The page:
SouthPAN SBAS Testing
What is SouthPAN
SouthPAN is a joint initiative of the Australian and New Zealand governments that aims to provide a Satellite Based Augmentation System (SBAS) to Australia and New Zealand.
An SBAS is a network of local ground and satellite systems that work to boost the accuracy of GPS and GNSS Data.
An SBAS uses a network of stationary land-based GNSS monitors to calculate positional errors when comparing these stationary monitors’ measured locations to their documented position.
Any differences between the measured location and the documented locations are determined to be an error. Corrections for these errors are then sent to the satellites and are broadcast through the region where the SBAS is located. This leads to much more accurate positioning information.
Unaided GNSS is typically accurate to ~5m. In ideal conditions, SouthPAN can achieve sub-3m accuracy on their L1 SBAS Open Service.
Why did these governments implement SouthPAN?
Highly accurate positioning systems can result in widespread benefits across many sectors, including agriculture, construction, mining, and other industries. SouthPAN will also support aviation and road transport sectors.
In an economic benefits report conducted by EY, SouthPAN could provide more than $6 billion in economic benefits over the next 30 years.
SouthPAN and Digital Matter
We have conducted some preliminary tests with our devices using SouthPAN SBAS to improve our positional accuracy.
- In open sky, connection with SouthPAN resulted in excellent positional accuracy. The average was ~1.3m and was measured as accurately as 1.003m. Without SouthPAN satellites, we measured between 2-3m accuracy.
- Unfortunately, even with the device in open sky, it took more than 2 minutes for the GNSS receiver to connect to SouthPAN. Time to first fix without SouthPAN aiding is consistently ~30s.
- The increased “on time” required to connect to the SouthPAN satellite will result in the device using a lot more power and is likely not suitable for our battery-powered devices.
- Further, when the device wasn’t in ideal “open sky” conditions (e.g. within a car), the connection to the satellite was extremely unreliable. In addition, the accuracy advantage was outweighed by the required time to find the satellite.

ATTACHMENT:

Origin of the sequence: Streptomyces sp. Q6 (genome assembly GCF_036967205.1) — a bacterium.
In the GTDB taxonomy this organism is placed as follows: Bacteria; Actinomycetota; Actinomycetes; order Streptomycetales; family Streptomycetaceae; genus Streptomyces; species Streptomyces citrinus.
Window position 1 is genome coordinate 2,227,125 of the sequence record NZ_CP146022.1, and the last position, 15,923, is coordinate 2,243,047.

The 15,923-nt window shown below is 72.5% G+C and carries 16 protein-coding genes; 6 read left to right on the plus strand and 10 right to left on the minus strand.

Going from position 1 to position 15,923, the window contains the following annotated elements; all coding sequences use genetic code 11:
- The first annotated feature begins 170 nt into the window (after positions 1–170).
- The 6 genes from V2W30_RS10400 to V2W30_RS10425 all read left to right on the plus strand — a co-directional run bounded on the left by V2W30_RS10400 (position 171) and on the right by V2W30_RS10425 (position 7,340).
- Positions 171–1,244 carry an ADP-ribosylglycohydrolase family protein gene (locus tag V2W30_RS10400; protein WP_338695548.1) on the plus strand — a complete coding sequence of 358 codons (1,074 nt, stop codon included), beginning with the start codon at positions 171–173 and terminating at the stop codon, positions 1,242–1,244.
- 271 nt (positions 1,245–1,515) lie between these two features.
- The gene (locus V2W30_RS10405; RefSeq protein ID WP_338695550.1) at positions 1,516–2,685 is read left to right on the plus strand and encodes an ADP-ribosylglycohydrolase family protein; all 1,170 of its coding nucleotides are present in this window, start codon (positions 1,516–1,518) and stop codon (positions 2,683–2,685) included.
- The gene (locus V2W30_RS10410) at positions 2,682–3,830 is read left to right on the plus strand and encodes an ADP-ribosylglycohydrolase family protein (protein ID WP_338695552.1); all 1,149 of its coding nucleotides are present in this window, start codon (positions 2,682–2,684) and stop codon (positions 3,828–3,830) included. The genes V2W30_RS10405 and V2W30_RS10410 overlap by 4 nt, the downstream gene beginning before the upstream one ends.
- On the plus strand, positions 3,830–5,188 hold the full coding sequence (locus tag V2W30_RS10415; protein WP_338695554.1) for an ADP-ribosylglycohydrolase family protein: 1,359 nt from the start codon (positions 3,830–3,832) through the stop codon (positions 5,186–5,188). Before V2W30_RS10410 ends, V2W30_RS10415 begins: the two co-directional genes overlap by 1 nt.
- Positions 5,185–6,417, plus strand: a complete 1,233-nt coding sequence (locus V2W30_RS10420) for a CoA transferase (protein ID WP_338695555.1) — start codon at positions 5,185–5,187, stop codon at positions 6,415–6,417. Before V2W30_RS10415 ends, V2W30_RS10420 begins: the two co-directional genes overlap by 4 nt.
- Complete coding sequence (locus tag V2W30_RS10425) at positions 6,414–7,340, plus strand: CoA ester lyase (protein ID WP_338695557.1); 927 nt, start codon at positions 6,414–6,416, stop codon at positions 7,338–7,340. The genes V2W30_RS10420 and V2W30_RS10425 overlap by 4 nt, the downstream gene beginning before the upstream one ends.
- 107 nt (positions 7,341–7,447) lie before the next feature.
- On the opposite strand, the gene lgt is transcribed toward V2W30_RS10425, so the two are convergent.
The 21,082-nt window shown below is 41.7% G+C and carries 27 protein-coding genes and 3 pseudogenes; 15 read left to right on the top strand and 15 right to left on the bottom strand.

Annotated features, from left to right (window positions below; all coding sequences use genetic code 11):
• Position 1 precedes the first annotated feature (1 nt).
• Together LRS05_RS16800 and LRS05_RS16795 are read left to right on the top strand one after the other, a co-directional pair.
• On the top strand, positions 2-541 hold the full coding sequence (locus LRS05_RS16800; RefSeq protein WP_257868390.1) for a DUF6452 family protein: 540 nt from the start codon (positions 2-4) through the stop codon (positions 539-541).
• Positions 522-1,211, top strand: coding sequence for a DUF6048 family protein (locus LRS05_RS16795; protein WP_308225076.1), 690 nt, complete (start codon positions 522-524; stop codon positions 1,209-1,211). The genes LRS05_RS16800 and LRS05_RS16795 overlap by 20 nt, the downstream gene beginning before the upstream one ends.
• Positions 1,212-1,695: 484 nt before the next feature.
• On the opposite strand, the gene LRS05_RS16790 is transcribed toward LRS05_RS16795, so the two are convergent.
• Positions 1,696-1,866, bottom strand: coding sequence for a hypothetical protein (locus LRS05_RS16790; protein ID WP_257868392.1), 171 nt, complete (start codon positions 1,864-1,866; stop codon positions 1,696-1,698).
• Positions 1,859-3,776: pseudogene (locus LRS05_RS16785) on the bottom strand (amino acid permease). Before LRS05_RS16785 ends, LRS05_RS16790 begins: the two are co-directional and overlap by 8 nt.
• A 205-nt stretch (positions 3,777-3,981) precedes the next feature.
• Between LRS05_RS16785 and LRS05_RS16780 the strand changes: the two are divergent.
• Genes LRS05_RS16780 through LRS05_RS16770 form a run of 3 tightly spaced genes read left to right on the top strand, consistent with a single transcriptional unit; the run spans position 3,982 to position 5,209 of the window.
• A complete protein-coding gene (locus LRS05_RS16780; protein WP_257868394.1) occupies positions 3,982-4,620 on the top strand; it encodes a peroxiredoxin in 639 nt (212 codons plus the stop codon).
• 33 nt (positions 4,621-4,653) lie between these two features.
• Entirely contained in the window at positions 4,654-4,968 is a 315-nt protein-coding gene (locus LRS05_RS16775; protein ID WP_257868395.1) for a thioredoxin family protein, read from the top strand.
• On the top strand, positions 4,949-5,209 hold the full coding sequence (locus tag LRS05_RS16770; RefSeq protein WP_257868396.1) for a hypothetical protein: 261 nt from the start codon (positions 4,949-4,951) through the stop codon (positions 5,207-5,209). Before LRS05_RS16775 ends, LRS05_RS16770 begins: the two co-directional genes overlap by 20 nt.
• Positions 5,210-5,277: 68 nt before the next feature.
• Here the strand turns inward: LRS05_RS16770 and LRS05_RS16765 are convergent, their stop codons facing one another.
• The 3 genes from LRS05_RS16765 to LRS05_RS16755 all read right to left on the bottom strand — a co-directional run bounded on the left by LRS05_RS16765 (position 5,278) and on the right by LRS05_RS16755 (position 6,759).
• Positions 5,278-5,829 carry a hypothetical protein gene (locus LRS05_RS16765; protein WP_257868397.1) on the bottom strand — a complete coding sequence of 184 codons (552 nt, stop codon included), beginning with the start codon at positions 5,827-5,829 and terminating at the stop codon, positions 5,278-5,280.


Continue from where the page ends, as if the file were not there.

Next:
- This testing implies that if the device was further blocked from the satellite (e.g. hidden under a trailer), the connection would be tenuous and the accuracy advantage negligible.
SouthPAN works well for devices that do not have power restrictions and are able to have a GNSS antenna with a clear and open view of the sky.
In summary, SouthPAN shows promise, but due to the increased power it demands from our battery-powered devices, it is currently unfit for Digital Matters purposes.
Digital Matter devices operate in a variety of real-world environments and are often not in ideal “open sky” positioning. For example, devices are often inside vehicles or mounted under trailers. In these circumstances, it appears SouthPAN will provide little to no benefit, and with the increased power demands, may even be detrimental.
The Australian and New Zealand governments plan on increasing the number of SouthPAN satellites in orbit over the next few years. This will likely improve time-to-connect and increase accuracy. We will continue to evaluate SouthPAN as this technology matures and re-evaluate its promise as more and more satellites join the constellation.